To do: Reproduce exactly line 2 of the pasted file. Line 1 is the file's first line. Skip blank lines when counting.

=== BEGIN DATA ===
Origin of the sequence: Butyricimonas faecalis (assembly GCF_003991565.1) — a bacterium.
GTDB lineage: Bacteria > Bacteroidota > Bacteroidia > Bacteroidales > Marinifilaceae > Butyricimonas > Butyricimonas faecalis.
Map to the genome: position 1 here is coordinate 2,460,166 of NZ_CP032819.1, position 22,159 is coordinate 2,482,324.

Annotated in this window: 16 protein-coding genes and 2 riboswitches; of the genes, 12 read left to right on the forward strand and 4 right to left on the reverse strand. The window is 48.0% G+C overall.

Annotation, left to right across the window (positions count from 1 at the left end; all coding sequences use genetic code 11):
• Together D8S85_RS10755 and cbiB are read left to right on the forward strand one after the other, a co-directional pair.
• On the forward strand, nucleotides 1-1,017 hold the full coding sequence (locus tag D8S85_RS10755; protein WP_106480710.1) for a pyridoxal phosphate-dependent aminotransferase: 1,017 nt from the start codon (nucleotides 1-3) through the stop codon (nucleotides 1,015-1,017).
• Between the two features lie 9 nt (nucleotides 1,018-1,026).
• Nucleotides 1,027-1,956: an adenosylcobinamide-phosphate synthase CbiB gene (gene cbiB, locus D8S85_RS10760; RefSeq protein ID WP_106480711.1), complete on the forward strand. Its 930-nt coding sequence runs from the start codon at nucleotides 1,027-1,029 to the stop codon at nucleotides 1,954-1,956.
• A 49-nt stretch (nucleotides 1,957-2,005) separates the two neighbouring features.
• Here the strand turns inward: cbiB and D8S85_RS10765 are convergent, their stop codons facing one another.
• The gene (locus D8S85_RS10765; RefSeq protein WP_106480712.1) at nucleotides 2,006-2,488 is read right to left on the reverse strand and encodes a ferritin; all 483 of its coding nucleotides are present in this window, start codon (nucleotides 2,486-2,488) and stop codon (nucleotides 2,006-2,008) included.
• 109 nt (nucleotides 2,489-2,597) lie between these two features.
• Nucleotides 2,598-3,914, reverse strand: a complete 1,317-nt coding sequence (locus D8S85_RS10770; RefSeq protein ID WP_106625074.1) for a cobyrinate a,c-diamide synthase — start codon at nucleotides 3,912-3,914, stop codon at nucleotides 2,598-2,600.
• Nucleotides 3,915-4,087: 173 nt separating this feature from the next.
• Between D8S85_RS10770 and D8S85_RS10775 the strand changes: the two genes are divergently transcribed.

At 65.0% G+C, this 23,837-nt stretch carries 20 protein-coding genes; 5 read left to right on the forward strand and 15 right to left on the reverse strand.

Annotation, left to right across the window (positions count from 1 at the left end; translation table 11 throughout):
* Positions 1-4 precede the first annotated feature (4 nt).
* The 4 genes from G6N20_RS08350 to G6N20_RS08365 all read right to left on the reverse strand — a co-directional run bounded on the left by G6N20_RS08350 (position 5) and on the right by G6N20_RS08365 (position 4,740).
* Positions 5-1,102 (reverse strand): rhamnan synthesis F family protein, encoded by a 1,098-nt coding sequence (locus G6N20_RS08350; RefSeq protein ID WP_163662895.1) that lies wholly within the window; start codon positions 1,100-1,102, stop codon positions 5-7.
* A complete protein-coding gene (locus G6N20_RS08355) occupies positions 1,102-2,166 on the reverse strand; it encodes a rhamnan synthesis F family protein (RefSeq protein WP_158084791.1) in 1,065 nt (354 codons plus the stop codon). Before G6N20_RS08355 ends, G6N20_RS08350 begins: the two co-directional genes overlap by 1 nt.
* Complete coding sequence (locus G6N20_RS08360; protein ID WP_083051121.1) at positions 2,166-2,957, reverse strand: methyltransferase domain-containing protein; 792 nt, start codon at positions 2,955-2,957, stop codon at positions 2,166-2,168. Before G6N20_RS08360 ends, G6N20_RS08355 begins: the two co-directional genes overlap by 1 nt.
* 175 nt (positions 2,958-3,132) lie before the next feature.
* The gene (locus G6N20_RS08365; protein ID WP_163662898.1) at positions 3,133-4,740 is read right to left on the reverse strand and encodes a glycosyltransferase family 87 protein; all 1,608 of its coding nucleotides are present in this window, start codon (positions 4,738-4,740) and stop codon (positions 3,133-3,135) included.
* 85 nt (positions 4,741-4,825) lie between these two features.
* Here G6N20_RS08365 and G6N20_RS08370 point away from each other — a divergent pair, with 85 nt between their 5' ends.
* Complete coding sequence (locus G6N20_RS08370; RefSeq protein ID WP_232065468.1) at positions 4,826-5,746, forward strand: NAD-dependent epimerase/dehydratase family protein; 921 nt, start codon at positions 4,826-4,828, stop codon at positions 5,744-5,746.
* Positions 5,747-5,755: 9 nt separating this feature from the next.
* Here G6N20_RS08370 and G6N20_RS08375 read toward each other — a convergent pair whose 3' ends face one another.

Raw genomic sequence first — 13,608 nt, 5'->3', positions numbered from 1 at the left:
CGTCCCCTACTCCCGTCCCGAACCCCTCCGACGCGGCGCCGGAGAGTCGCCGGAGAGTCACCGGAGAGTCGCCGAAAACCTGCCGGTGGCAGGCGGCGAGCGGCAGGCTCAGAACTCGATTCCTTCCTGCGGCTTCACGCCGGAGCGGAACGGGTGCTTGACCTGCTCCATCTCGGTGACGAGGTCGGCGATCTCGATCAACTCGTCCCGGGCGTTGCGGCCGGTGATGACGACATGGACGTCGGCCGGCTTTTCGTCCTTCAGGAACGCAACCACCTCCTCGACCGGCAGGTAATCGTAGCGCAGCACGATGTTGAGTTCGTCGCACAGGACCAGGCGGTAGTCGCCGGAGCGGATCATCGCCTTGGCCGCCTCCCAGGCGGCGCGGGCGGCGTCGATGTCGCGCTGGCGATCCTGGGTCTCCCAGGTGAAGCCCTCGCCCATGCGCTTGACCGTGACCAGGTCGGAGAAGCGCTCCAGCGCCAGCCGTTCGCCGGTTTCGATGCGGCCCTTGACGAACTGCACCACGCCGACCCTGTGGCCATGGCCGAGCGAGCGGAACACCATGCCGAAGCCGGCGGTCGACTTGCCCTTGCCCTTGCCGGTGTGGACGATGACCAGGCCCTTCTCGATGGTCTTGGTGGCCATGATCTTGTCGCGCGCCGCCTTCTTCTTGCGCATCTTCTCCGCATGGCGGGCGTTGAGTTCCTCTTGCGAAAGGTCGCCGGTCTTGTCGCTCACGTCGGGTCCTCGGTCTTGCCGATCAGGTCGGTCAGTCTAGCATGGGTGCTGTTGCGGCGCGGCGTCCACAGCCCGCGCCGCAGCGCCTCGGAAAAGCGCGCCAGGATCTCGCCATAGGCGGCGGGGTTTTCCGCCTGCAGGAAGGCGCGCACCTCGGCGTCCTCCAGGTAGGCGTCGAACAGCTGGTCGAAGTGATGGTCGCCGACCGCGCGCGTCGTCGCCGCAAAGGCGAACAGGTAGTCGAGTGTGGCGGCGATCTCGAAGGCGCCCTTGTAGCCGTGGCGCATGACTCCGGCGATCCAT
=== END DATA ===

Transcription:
GTDB lineage: Bacteria > Bacteroidota > Bacteroidia > Bacteroidales > Marinifilaceae > Butyricimonas > Butyricimonas faecalis.